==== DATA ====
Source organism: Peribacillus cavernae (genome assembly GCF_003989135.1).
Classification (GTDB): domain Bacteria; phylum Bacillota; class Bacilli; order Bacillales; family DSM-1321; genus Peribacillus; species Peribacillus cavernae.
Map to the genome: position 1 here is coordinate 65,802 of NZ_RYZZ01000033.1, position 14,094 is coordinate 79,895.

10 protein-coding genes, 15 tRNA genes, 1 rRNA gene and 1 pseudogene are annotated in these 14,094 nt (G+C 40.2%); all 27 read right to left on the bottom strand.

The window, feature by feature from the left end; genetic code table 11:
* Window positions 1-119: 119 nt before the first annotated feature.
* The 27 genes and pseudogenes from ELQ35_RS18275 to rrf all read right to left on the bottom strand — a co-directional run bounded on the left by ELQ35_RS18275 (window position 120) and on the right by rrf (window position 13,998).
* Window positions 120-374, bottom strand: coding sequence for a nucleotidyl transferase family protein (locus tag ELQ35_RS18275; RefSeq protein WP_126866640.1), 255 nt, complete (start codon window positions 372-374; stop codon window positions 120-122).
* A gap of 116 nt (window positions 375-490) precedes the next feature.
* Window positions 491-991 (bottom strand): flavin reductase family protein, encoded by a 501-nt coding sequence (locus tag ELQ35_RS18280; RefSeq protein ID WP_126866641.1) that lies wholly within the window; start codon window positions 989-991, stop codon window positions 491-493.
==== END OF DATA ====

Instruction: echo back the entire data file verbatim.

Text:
Source organism: Peribacillus cavernae (genome assembly GCF_003989135.1).
Classification (GTDB): domain Bacteria; phylum Bacillota; class Bacilli; order Bacillales; family DSM-1321; genus Peribacillus; species Peribacillus cavernae.
Map to the genome: position 1 here is coordinate 65,802 of NZ_RYZZ01000033.1, position 14,094 is coordinate 79,895.

10 protein-coding genes, 15 tRNA genes, 1 rRNA gene and 1 pseudogene are annotated in these 14,094 nt (G+C 40.2%); all 27 read right to left on the bottom strand.

The window, feature by feature from the left end; genetic code table 11:
* Window positions 1-119: 119 nt before the first annotated feature.
* The 27 genes and pseudogenes from ELQ35_RS18275 to rrf all read right to left on the bottom strand — a co-directional run bounded on the left by ELQ35_RS18275 (window position 120) and on the right by rrf (window position 13,998).
* Window positions 120-374, bottom strand: coding sequence for a nucleotidyl transferase family protein (locus tag ELQ35_RS18275; RefSeq protein WP_126866640.1), 255 nt, complete (start codon window positions 372-374; stop codon window positions 120-122).
* A gap of 116 nt (window positions 375-490) precedes the next feature.
* Window positions 491-991 (bottom strand): flavin reductase family protein, encoded by a 501-nt coding sequence (locus tag ELQ35_RS18280; RefSeq protein ID WP_126866641.1) that lies wholly within the window; start codon window positions 989-991, stop codon window positions 491-493.